With monitor viewing the DSLR uses the imaging sensor for autofocus just like the MILC described below.  However many DSLR's focus very slowly in monitor view as their on sensor AF technology is not as advanced as that in MILC's.
    With a MILC autofocus is always determined right on the imaging sensor. It can utilise phase detect (PD), contrast detect (CD) or some combination of both.
    The AF speed of early model MILC's was slightly slower than typical DSLR's. However as I quickly realised when I started comparing my early model Panasonic MILC's to my mid range Canon DSLR's, the Panasonic MILC's were very much more consistent and accurate in all conditions.  It was  in fact this inconsistency with Canon DSLR  AF which caused me to move to MILC's.
    AF speed in MILC's has now increased to the extent that many are now both faster and remain more accurate than DSLR's with single shot capture.
    Continuous Autofocus (follow focus on moving subjects)  While many MILC's are now comprehensively better at single shot AF than DSLR's the same is not true for follow focus capability.
    One of the issues here is EVF blackout time in MILC's. Because viewfinder blackout is longer (than a DSLR) after each frame, using the MILC for continuous AF at high frame rates is difficult. The other issue is that the makers of MILC's are not yet quite up to DSLR speed with their on sensor AF-C  systems. There are some exceptions to this, notably the Nikon 1 series V1 and V2 cameras which allow 5 or 15 frames per second with AF on each frame.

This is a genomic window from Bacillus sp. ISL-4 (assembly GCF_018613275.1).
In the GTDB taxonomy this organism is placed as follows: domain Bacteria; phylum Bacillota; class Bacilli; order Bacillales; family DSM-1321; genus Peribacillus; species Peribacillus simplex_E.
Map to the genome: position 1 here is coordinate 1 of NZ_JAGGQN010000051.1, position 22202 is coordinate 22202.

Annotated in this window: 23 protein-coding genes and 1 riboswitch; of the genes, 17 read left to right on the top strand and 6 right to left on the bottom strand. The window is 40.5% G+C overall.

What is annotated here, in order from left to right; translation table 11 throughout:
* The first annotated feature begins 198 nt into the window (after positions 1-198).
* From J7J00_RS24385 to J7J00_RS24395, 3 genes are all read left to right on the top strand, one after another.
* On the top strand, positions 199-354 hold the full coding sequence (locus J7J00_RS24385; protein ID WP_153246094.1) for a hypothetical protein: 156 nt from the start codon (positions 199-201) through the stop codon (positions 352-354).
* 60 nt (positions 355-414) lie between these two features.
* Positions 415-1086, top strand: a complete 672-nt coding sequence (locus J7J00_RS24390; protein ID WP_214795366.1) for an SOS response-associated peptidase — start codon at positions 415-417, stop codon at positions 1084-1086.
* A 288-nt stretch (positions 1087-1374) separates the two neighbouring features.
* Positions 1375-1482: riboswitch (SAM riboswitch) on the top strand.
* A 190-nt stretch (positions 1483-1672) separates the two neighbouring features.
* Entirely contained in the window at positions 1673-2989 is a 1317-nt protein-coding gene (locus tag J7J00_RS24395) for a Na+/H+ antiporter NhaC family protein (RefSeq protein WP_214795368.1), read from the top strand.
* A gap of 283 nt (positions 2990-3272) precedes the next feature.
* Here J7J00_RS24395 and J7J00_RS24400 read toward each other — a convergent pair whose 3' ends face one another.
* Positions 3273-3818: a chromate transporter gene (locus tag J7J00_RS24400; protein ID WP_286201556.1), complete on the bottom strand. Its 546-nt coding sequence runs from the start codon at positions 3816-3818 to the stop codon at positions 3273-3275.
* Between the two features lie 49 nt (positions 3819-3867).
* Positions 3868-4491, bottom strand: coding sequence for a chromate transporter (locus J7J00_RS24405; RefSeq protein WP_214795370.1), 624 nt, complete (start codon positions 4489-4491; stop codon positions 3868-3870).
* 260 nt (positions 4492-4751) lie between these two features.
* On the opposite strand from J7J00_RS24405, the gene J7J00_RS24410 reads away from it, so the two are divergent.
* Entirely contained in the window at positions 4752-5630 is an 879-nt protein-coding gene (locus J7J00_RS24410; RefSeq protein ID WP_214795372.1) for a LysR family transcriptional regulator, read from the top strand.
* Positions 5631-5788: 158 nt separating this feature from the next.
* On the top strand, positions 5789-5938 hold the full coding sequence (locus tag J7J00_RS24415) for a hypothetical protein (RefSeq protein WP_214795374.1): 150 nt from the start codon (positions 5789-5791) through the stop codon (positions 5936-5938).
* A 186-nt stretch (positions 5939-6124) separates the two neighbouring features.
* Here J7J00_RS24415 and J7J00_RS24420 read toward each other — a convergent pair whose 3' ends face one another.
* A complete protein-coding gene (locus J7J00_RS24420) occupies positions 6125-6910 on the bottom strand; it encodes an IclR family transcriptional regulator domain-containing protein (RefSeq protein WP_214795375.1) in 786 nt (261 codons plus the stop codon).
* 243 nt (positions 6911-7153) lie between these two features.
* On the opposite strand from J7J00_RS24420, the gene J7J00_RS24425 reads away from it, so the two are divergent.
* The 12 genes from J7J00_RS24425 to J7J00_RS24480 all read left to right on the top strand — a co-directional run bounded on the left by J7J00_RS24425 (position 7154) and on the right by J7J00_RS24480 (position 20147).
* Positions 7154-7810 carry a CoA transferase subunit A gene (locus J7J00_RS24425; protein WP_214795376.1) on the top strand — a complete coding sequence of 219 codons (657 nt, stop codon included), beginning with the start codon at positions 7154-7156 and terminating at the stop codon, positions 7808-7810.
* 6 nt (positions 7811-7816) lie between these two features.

Mirror Slap vs Shutter Shock  DSLR's can produce unsharp photos at certain shutter speeds (often around the 1/8-1/4 sec range)  due to vibrations caused by the flipping mirror. Some MILC's can also exhibit unsharpness with some lenses in some conditions  due to the initial closing action of the focal plane shutter. This has been reported in the shutter speed range 1/20-1/160 second and is often referred to as "Shutter Shock".
    Cost  At the moment, DSLR makers are working to retain  market share with aggressive discounting. And it must be said MILC makers are doing the same thing with runout and discontinued models. However when the silly season is over, assuming it will ever be over, and the makers of MILC's have recouped more of  their R&D costs, there are reasons for believing that MILC's can be inherently cheaper to make than DSLR's. They have fewer components to make and assemble, fewer components which require accurate location in three dimensions and more electronic components which should be cheaper to mass produce and easier to assemble.